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POLL | What do you think of Lindiwe Sisulu running for presidency?

In an op-ed seen by many as a personal advert, Lindiwe Sisulu questioned the role of the new constitution which prevailed in 1994 under the guise of 'the rule of law', saying it had achieved nothing for Africans who were living in a 'sea of poverty'.

ANC veteran and tourism minister Lindiwe Sisulu.
ANC veteran and tourism minister Lindiwe Sisulu.
Image: GCIS

Tourism minister and MP Lindiwe Sisulu has officially thrown her hat into the ring and will challenge President Cyril Ramaphosa at the ANC’s elective conference in December.

According to News24, Sisulu will contest the position against ANC bigwigs, including deputy president David Mabuza and former health minister Zweli Mkhize.

According to the Sunday Times, this will be Sisulu’s second attempt at the presidency. In 2017, she contested the position alongside Nkosazana Dlamini-Zuma, but lost to Ramaphosa. 

The minister, who penned an op-ed about inequality and injustice in the country, drew mixed response as some commended her for “speaking out” while others were critical of her being part of the system that has further impoverished poor black South Africans for 27 years.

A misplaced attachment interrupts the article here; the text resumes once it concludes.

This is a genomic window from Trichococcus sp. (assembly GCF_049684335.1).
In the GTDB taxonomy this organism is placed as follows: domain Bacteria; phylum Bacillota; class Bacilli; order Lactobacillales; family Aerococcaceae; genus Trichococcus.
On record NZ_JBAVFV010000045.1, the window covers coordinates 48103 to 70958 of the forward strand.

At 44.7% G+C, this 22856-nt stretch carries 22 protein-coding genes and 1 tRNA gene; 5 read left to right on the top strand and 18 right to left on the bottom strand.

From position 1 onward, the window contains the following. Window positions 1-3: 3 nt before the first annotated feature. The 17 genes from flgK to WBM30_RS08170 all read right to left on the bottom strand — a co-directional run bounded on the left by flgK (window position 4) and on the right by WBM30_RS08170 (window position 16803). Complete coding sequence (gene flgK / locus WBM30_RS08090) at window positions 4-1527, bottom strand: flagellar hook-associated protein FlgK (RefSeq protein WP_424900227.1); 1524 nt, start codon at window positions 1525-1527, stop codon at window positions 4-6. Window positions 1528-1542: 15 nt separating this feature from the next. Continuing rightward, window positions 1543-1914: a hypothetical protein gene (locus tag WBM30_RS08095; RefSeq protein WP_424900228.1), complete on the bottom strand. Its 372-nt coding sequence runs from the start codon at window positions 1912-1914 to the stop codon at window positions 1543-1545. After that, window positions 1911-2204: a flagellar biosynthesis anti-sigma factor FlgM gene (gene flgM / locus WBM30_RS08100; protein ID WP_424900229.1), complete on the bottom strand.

Sisulu questioned the role of the new constitution which prevailed in 1994 under the guise of “the rule of law”, saying it had achieved nothing for Africans who were living in a “sea of poverty”.

She described colonialism as an organised crime that enabled the stealing of land and other resources. Years later, she said, Africans were still economically excluded and left to manage poverty while others managed wealth.

Sisulu accused politicians of engaging in “stomach politics” with the elite, at the expense of the poor. 

What we have instead witnessed under a supreme constitution and the rule of law since 1994 has been the co-option and invitation of political power brokers to the dinner table, whose job is to keep the masses quiet in their sufferance while they dine caviar with colonised capital.

“After dinner, many things take place under the table and around the table. Some call it stomach politics. The politicians take care of themselves and their families while those who put them there go to bed hungry, waiting for crumbs from the table,” she wrote.



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